He was four under through eight but gave one back before the turn and dropped another shot at 11.

Rory McIlroy and Open victor Collin Morikawa are also at two under, with Patrick Reed five back and Justin Thomas at evens after making 18 pars.

Japan's great golf hope Hideki Matsuyama has revealed he feared he would miss the Tokyo Olympics when he tested positive for COVID-19.

The Masters champion pulled out before the second round of the Rocket Mortgage Classic in Detroit on July 2, and the 29-year-old has not played competitive golf since, missing out on the Open Championship.

He has also not had a top-20 finish since landing green jacket glory at Augusta National in April, slightly dampening hopes of a home gold medallist at the Kasumigaseki Country Club, where the men's tournament begins on Thursday.

Matsuyama hopes a strong mental approach can stand him in good stead as he returns to a course that holds fond memories for the 29-year-old.

It is where he won the 2010 Asia-Pacific Amateur Championship, securing him a first ticket to The Masters and serving as a springboard for his professional career.

"To be able to represent Japan and play in my home country and a home Olympics, this is probably the first and last time I'll be able to do that," Matsuyama said in a news conference on Tuesday.

"Three weeks ago I got tested positive for COVID-19 and wasn't really sure I'd be able to make it to this stage here. Now I'm here and I'm very happy to be able to be here.

"I tested positive for COVID for about 10 days in duration. During that time I was unable to practise, but once I got back to Japan I started practising.

"Hopefully I'll be able to be in the best form possible for the event this week."

Matsuyama said he was "very happy" to test negative ahead of the Olympics, and the significance of the venue is not lost on him.

"In a way, Kasumigaseki has been the place and catalyst for me to progress and grow," he said. "Hopefully I can do the same this week and move on to another level. 

"Since my Masters win, I haven't had the best results so far this summer, so I'm a little bit nervous, but I'm really looking forward to it. I think it's going to be fun and I'm going to try my best to do well.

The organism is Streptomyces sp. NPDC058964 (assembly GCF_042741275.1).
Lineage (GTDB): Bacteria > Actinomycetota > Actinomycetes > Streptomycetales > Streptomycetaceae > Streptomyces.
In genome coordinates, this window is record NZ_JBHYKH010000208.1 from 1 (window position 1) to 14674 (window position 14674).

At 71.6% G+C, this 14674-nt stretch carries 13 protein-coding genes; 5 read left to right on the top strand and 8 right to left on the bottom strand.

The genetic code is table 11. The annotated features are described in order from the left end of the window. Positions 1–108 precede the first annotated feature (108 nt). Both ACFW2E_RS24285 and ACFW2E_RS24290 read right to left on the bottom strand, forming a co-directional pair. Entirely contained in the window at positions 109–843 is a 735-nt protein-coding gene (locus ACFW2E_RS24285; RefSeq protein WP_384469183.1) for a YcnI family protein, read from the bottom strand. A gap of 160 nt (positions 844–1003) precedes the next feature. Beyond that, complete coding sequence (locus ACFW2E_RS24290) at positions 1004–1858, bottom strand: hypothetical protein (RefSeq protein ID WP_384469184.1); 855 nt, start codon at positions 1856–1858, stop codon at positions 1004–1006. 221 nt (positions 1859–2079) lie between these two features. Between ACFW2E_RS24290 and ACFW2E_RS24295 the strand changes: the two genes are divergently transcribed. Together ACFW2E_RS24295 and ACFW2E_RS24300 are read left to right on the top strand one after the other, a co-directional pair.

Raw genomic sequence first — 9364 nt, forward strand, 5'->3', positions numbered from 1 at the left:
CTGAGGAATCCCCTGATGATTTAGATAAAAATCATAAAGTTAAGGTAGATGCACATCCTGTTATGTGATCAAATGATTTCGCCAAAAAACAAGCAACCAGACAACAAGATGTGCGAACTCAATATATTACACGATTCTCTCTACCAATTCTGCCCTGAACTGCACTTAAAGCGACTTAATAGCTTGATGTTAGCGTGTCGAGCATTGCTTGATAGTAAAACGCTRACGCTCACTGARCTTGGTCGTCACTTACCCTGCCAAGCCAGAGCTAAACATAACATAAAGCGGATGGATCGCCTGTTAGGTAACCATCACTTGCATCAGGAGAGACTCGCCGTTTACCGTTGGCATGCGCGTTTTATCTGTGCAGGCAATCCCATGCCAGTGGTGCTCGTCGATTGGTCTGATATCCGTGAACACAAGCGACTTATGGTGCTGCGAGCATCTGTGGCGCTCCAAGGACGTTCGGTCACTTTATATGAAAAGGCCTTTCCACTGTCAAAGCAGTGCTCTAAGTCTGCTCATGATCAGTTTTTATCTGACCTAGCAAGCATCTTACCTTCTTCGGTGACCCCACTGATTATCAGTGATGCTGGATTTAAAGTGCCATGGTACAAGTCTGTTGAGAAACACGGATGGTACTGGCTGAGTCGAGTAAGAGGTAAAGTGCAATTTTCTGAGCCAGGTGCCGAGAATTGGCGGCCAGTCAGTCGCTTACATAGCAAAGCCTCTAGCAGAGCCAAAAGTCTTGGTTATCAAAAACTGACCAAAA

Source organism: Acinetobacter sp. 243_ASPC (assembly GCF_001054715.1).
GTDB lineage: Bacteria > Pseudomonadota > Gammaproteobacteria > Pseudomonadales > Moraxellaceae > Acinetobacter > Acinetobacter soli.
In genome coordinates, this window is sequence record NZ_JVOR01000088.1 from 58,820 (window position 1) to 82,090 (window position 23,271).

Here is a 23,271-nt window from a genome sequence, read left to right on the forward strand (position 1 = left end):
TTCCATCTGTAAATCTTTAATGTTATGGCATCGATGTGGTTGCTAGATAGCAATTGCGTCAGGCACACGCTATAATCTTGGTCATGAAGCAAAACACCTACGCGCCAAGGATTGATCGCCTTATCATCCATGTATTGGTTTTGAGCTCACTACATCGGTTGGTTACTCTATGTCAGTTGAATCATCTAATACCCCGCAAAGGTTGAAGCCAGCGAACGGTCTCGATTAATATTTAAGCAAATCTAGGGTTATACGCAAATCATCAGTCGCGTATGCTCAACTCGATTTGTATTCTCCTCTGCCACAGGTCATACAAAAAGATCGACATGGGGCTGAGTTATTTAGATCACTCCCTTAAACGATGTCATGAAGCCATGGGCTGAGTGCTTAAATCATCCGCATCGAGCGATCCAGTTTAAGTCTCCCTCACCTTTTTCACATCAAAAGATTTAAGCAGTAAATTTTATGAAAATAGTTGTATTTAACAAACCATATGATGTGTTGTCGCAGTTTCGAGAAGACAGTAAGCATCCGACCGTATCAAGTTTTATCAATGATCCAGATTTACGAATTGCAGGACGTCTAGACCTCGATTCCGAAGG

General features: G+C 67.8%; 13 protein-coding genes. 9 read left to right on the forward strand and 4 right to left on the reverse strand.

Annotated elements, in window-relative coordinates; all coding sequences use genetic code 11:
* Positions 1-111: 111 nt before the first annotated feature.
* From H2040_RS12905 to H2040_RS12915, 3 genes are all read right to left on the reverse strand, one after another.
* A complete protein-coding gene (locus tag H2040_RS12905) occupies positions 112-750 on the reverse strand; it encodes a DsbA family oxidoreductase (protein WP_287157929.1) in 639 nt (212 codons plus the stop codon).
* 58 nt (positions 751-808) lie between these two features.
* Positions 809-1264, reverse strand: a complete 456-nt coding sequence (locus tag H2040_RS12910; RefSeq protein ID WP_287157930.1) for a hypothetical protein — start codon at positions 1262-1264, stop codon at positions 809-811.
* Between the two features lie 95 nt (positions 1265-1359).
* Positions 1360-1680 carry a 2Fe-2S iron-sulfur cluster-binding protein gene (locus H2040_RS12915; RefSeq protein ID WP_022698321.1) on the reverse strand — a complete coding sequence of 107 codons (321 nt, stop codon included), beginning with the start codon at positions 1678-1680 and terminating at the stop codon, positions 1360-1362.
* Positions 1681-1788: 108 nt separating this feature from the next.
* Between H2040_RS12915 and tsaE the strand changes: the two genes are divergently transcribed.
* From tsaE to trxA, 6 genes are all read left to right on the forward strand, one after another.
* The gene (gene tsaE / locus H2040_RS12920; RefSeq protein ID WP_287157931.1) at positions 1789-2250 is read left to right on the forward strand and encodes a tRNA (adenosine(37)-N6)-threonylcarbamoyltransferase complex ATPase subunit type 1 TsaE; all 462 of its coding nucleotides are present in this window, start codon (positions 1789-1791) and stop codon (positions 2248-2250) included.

"I'm going to try to overcome any physical deficit with the mental side."

With his golf commitments, Matsuyama said he had found little time to watch fellow Japanese competitors from other sports in the Games, although he has been keeping tabs on their success in the medals table, with the hosts challenging near the top.

"Hopefully I can follow their footsteps and be in a position to win a medal as well," he said.

Cameron Champ's three-day charge up the 3M Open leaderboard ended at the top on Sunday as the American took his third PGA Tour title.

Champ spread five birdies throughout a bogey-free final round at TPC Twin Cities, shooting 66 to finish the tournament at 15 under par.

That was two strokes better overall than the trio of Louis Oosthuizen (66), Charl Schwartzel (68) and Jhonattan Vegas (68), who tied for second at 13 under.

The 26-year-old Californian winner looked like he would need that cushion on the final hole as he yanked his tee shot well off the fairway, but a perfect approach shot gave him a two-foot putt for par and the title.

Champ battled his own body at times in the Minnesota heat, moving slowly late in his round and occasionally bending over while waiting to hit his shots.

He hung on at the end, though, adding a third title to his previous two PGA Tour wins at the 2019 Safeway Open and the 2018 Sanderson Farms Championship.

"I was definitely dehydrated, but obviously I feel a lot better now," Champ told reporters, adding that he began to feel light-headed when he bent down to place or pick up his ball marker.

"Not sure why I was, because I drank a lot of water. You have so much adrenaline going and I was just trying to control that."